To where are chromosomes moved in the cell during metaphase?

The poles of the cell

Outside of the cell

The center of the cell

The edges of the cell

The center of the cell

Explanation:

Chromosomes are moved to the center of the cell during metaphase. This is supported by the passage in the third paragraph, when it states, "During metaphase, the cell’s chromosomes are moved to the center of the cell."

### Example Question #31 : Drawing Evidence From Natural Science Passages

"The Cell Cycle" by Joseph Ritchie (2014)

The process by which cells divide and multiply is known as the cell cycle. This cycle consists of two main phases: interphase and mitosis. Each phase consists of a series of clearly defined and observable steps. At the conclusion of the cycle, each parent cell produces two genetically identical daughter cells that may also replicate by proceeding through the cell cycle.

Roughly ninety percent of the cell cycle is spent in interphase. Interphase is comprised of three main steps: the first gap phase, the synthesis phase (also called "S phase"), and the second gap phase. The initial gap phase is a period of cellular preparation in which the cell increases in size and readies itself for DNA synthesis. In the synthesis phase, or S phase, DNA replication occurs, so that when the cell divides, each daughter cell will have the DNA necessary to function properly. In the second gap phase, the cell grows in size and prepares for cellular division in the mitotic phase. At the end of each gap phase, the cell has to pass a regulatory checkpoint to ensure that nothing is going wrong. If anything has gone wrong, the checkpoints stop the cell from proceeding through the cell cycle any further.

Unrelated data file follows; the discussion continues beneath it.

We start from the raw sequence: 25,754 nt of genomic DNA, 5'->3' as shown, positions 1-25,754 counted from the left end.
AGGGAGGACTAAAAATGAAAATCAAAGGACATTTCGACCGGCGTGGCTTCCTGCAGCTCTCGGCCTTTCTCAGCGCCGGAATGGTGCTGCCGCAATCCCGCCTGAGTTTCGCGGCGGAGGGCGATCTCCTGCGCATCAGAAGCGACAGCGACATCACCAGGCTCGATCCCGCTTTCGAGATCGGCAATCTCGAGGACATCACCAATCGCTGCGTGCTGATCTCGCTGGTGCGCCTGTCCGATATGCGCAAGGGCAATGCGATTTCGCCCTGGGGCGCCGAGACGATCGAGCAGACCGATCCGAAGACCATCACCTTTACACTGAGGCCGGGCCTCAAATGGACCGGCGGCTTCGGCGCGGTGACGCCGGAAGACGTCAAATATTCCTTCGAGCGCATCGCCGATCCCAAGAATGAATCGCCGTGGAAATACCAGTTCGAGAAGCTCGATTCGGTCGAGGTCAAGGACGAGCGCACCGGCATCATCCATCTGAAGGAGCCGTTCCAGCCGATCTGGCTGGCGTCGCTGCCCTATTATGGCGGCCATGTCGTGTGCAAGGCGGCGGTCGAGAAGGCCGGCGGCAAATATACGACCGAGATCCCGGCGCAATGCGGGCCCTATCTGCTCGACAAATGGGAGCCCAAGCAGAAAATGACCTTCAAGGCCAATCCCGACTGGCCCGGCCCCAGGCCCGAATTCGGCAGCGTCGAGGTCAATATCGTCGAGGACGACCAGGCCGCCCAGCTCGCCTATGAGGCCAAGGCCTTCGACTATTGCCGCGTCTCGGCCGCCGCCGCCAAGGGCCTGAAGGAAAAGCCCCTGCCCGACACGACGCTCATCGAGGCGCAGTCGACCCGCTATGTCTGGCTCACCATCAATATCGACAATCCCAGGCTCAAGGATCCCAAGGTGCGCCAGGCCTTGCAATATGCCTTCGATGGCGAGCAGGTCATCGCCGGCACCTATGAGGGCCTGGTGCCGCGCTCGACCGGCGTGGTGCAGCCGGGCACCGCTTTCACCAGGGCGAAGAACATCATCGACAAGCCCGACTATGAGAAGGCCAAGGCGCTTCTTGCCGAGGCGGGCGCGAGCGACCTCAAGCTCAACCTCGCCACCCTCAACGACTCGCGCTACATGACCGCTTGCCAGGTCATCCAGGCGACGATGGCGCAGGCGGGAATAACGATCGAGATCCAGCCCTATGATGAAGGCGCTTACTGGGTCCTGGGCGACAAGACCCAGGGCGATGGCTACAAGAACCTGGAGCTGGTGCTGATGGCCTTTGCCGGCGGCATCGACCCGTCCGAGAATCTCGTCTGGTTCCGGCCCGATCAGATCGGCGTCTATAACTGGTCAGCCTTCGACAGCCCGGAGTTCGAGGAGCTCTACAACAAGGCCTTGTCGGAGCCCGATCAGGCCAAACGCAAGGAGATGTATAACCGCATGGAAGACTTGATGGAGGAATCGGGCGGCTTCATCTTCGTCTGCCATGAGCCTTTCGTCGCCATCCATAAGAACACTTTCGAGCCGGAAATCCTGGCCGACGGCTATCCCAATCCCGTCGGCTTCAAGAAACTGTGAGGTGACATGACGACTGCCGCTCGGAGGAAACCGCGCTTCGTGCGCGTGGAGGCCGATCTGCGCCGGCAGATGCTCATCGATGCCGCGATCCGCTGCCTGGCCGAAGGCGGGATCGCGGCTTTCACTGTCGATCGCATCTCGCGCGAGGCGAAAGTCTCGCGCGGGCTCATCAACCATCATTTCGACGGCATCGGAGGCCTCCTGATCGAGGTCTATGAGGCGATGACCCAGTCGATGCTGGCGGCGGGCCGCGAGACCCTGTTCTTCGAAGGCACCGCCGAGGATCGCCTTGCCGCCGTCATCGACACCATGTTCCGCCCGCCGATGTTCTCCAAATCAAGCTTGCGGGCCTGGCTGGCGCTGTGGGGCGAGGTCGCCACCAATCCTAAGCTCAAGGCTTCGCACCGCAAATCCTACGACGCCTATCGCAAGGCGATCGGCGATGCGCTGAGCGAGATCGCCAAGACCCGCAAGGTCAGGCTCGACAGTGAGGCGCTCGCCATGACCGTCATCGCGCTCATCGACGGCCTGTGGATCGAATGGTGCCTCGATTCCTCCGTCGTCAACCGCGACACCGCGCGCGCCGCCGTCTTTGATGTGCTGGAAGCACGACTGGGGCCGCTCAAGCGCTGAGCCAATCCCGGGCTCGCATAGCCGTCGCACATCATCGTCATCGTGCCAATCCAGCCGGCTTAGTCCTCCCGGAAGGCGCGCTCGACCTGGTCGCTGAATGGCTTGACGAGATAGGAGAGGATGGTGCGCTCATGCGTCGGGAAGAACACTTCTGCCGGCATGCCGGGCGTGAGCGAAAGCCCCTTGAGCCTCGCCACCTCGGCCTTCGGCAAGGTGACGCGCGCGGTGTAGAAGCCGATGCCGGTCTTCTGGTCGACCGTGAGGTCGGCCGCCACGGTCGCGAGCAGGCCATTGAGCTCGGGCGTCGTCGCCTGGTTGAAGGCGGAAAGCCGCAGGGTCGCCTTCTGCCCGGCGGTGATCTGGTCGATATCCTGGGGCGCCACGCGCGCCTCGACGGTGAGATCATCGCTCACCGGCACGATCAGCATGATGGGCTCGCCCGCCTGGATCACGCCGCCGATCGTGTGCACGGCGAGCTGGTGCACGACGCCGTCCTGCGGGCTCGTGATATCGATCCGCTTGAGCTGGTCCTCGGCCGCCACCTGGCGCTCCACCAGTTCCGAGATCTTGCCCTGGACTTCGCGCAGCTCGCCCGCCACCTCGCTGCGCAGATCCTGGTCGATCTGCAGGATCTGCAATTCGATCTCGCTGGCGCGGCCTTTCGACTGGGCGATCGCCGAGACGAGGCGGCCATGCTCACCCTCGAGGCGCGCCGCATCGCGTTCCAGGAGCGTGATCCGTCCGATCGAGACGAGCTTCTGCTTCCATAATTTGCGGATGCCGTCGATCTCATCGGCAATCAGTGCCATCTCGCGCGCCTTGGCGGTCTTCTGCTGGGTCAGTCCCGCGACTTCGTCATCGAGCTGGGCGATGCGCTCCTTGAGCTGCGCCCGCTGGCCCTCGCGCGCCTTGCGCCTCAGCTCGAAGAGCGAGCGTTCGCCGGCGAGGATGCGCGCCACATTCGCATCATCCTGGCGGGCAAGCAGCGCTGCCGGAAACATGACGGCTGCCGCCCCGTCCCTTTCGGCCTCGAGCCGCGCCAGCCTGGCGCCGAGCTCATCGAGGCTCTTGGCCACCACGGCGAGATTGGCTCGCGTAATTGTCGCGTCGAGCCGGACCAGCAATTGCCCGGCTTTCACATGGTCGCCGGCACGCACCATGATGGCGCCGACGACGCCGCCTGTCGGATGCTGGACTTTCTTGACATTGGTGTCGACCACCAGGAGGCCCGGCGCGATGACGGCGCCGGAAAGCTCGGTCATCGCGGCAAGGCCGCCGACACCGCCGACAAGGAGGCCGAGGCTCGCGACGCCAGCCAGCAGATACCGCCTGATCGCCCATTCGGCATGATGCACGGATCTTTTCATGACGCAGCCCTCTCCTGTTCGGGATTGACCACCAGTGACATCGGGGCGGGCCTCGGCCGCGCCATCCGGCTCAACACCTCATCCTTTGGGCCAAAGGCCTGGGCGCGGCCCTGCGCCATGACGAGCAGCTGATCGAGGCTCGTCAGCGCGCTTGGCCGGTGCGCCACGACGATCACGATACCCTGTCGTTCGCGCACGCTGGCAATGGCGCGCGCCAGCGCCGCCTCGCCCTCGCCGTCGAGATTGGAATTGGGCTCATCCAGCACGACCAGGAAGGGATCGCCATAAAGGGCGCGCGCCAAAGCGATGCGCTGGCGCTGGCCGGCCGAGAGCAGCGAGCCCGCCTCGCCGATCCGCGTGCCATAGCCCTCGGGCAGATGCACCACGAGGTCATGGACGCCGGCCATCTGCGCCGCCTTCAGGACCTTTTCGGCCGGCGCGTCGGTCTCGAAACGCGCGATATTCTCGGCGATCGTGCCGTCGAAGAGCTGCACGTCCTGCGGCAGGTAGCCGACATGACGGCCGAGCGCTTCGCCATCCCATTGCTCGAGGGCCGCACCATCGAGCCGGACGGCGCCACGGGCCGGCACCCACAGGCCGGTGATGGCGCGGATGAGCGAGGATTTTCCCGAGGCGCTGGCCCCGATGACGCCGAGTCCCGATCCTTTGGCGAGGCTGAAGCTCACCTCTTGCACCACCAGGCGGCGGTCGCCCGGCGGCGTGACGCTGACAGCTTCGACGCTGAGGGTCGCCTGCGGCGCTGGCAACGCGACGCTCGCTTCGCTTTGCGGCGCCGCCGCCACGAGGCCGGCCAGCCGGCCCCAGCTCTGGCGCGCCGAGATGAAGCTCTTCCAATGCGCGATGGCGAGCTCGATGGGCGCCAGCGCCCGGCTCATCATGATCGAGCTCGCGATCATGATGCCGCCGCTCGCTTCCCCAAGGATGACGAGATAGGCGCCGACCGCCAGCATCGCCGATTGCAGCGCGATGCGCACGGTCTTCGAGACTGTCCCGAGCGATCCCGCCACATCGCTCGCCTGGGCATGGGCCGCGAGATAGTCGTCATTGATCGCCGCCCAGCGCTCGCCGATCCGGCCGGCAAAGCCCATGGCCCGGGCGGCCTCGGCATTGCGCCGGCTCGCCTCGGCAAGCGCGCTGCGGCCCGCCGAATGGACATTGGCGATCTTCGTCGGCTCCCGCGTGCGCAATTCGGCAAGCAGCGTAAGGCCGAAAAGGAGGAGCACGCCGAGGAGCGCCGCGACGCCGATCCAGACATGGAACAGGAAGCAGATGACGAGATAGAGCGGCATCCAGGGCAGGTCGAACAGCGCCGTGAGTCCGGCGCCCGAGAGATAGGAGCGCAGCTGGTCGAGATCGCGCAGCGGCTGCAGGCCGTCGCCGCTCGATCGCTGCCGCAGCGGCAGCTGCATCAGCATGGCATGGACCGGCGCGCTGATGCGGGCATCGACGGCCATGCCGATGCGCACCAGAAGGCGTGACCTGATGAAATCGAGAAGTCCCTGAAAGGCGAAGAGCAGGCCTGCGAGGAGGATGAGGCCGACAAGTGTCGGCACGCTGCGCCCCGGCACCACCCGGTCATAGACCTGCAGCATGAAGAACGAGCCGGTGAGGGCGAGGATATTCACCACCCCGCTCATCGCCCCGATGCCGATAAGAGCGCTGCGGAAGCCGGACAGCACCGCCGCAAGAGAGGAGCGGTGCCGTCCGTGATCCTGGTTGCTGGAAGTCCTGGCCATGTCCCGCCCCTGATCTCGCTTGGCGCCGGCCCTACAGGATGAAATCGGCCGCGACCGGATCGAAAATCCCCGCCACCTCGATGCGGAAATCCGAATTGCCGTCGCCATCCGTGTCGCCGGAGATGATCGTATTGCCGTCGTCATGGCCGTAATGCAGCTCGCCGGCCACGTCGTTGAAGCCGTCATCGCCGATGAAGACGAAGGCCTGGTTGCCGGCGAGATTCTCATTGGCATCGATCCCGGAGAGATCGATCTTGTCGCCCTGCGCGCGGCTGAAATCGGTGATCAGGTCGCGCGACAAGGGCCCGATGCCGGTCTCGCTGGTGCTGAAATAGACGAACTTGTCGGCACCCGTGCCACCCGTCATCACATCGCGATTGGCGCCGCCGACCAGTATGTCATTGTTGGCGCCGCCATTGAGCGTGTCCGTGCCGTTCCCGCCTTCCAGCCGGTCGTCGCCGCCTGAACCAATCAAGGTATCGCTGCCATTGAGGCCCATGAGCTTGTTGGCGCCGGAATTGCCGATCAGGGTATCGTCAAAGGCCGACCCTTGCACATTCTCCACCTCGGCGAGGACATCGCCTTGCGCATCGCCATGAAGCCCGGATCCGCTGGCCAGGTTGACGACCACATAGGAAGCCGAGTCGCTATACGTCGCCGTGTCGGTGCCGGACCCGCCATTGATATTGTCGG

The next part of the cell cycle is mitosis. Mitosis is a form of cell division and is broken down into five distinct phases. During prophase, the genetic material contained in the cell’s chromatin condenses into distinct chromosomes. Prometaphase is marked by the breakdown of the cell’s nuclear envelope and the formation of centrosomes at the poles of the cell. During metaphase, the cell’s chromosomes are moved to the center of the cell. A checkpoint ensures that the chromosomes are properly aligned on the center and halts the cell cycle if any errors have occurred. In anaphase, chromosomes break apart at their center, or centromere, and sister chromatids move to opposite ends of the cell. Lastly, telophase and cytokinesis occur as nuclear membranes form to physically divide the cell into two new daughter cells. Chromosomes also unwind into loose chromatin during this part of mitosis. Cytokinesis is defined as the division of the each cell’s cytoplasm and organelles. At the conclusion of the cell cycle, two genetically identical daughter cells have formed.